In a recent decision, the California Court of Appeal reaffirmed and clarified how the “reasonable consumer” standard must be applied at the pleadings stage to mislabeling claims. In simplest terms, if the packaging makes a definitive statement on the front that suggests one thing, but fine print on the back contradicts that statement, the defendant cannot rely on the fine print to escape a mislabeling claim. In reaching that conclusion, however, the Court of Appeal appears to have laid a roadmap for how to defeat class certification. Continue Reading
The ruling in Lanovaz v. Twinings N. Am., Inc., 2018 U.S. App. LEXIS 15248 (9th Cir. June 6, 2018), settles what was arguably an open issue among district courts within the Ninth Circuit. A plaintiff must have an intent to re-purchase a product alleged to be falsely advertised in order to maintain an action for injunctive relief.
Twinings’ labels on its green, black, and white tea products stated that the teas were a “Natural Source of Antioxidants”. Plaintiff Lanovaz asserted that the labels amounted to “nutrient content claims,” which are regulated by the FDA (the term “antioxidant” is also subject to regulation). The plaintiff alleged that Twinings’ labels did not satisfy FDA regulations, and therefore were unlawful, misleading consumers. Continue Reading
On May 21, 2018, the United States Supreme Court upheld the legality of arbitration agreements containing class action waivers. In a 5-4 decision written by Justice Gorsuch, the Court held that arbitration agreements providing for individualized proceedings were valid, and neither the Federal Arbitration Act’s (“FAA”) savings clause, nor the National Labor Relations Act (“NLRA”) suggest otherwise. Continue Reading
1. Have the GOP’s Hopes for Enacting the Fairness in Class Action Litigation Act Been Dashed? – Passed in March 2017 by the U.S. House of Representatives, the Fairness in Class Action Litigation Act of 2017, H.R. 985, has stalled in the Senate. Among other things, the House bill would dictate the method by which to calculate attorneys’ fees in a class action and significantly limit recoverable attorneys’ fees to a “reasonable percentage of (1) any payments received by class members; and (2) the value of any equitable relief.” (H.R. 985, § 103) The bill also installs a stringent “ascertainability” rule that would likely result in more denials of class certification. On March 13, 2017, the House bill was sent to the Senate Judiciary Committee, but the Committee has not taken any further actions to advance the bill. In the current political climate, there may be a tailwind for this legislative effort in 2018.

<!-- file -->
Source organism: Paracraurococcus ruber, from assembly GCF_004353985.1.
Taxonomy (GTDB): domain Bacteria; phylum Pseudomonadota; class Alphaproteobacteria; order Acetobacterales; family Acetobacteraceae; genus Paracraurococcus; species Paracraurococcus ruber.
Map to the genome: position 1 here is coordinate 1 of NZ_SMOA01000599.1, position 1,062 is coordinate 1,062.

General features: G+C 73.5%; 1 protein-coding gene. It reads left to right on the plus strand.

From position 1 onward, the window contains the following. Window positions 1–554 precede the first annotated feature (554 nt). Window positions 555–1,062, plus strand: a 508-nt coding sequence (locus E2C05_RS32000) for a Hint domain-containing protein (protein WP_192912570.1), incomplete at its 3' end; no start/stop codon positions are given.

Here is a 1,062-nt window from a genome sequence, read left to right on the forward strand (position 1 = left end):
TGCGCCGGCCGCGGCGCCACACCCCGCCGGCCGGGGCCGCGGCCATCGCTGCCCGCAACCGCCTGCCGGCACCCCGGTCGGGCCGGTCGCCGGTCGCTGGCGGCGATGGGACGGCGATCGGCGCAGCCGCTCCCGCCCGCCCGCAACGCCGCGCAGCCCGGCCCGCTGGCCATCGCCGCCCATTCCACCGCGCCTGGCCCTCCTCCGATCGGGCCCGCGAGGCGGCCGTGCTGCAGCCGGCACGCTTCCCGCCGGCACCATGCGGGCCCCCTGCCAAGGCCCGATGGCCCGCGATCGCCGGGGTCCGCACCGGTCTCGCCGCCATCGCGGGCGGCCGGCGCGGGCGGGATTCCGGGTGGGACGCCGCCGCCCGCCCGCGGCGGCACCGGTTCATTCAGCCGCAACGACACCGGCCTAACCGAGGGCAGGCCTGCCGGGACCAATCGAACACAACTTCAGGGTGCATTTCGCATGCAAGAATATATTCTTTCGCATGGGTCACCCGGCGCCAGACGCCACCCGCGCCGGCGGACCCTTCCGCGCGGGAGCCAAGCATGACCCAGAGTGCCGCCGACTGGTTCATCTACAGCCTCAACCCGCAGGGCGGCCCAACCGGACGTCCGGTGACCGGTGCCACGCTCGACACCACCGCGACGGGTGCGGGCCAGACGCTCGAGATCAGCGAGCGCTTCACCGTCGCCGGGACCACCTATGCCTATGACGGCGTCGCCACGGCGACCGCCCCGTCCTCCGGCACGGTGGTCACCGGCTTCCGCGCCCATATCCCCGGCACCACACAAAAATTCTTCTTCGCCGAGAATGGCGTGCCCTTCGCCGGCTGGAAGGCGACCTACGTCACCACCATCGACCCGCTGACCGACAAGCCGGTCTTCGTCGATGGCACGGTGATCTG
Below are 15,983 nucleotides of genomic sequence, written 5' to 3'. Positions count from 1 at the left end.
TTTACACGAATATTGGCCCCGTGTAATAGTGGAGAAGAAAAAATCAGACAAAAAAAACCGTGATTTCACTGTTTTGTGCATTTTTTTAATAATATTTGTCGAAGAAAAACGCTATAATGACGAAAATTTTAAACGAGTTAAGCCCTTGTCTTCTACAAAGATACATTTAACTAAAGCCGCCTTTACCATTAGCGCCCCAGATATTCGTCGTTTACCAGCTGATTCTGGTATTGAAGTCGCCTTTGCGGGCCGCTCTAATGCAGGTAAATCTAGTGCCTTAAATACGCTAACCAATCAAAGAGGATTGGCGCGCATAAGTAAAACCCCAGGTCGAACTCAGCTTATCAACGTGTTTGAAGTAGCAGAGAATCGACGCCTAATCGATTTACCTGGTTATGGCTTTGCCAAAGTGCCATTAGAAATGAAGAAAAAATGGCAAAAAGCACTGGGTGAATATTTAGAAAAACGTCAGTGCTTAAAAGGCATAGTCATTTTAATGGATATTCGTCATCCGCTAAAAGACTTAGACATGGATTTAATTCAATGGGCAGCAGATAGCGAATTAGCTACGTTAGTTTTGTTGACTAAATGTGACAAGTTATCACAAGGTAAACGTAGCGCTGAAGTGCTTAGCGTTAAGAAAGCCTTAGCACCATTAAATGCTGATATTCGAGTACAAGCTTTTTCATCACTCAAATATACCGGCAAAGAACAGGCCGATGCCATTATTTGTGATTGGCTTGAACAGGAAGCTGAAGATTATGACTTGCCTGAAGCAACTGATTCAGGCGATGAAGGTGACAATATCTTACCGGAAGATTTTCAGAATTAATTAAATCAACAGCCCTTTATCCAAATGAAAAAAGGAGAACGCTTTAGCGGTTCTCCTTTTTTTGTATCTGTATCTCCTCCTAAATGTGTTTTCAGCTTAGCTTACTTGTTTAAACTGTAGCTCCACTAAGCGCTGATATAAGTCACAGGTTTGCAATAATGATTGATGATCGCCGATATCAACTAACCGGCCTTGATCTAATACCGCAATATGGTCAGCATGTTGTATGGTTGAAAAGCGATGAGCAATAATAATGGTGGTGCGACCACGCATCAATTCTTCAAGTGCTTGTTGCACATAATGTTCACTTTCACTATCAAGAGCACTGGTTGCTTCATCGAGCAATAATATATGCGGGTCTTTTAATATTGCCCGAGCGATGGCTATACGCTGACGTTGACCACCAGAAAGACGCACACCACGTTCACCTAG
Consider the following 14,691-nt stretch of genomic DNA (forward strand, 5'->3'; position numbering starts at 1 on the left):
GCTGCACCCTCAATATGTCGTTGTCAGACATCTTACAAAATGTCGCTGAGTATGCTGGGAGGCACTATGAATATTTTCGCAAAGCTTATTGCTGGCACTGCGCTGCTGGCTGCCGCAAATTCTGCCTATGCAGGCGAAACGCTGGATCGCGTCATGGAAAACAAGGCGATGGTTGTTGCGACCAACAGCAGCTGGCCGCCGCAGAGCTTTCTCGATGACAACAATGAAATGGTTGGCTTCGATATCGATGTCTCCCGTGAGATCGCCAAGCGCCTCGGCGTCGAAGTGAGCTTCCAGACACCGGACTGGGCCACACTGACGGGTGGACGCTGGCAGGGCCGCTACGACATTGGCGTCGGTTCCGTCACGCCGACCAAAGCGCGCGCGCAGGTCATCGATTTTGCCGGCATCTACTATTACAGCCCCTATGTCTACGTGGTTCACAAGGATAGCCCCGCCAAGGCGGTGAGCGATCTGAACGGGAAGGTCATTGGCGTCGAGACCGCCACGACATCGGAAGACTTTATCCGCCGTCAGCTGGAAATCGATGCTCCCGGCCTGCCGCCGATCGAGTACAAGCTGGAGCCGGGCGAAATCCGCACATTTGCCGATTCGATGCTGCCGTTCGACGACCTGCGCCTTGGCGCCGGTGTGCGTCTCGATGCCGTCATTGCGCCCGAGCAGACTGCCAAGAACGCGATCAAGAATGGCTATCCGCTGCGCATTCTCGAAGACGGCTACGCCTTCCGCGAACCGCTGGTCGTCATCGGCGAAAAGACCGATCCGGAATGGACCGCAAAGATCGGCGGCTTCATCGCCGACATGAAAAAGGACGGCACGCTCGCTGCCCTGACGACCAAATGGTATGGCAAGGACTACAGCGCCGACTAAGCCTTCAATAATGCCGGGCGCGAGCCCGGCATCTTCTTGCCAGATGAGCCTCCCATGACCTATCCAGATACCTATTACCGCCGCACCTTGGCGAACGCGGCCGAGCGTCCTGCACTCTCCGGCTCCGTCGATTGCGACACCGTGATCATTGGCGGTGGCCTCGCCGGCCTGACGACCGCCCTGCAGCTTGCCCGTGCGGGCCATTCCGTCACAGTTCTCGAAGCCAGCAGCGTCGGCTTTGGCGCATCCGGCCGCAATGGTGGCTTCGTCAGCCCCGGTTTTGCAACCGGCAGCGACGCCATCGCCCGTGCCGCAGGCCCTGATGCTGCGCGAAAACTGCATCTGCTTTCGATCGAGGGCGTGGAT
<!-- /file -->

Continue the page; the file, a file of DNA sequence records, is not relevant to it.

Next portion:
2. The FCC’s Progress and Speed in Resolving the Backlog of TCPA Petitions – Several petitions for declaratory ruling were filed with the FCC in late 2016 and 2017 requesting clarification on issues relating to the meaning of “prior express consent” under the TCPA. After soliciting and receiving comments from the public, those petitions are ripe for decision by the FCC. See In the Matter of Credit Union Nat’l Ass’n Petition for Declaratory Ruling, Dkt. No. 02-278 (filed Sept. 29, 2017) (requesting FCC to exempt from the TCPA all informational calls made by credit unions to cell phones where the wireless subscriber has an established business relationship with the credit union, or the called party is not charged for the call); In the Matter of Petition for Expedited Declaratory Ruling of Bebe Stores, Inc., Dkt. No. 02-278 (filed Nov. 18, 2016) (requesting retroactive waiver of TCPA’s “prior express written consent” requirement for robocalls for calls made by Bebe from October 16, 2013, to October 7, 2015). At least two petitions for declaratory ruling were filed by defendants in pending TCPA fax class actions last year, and those petitions also await decision from the FCC. Continue Reading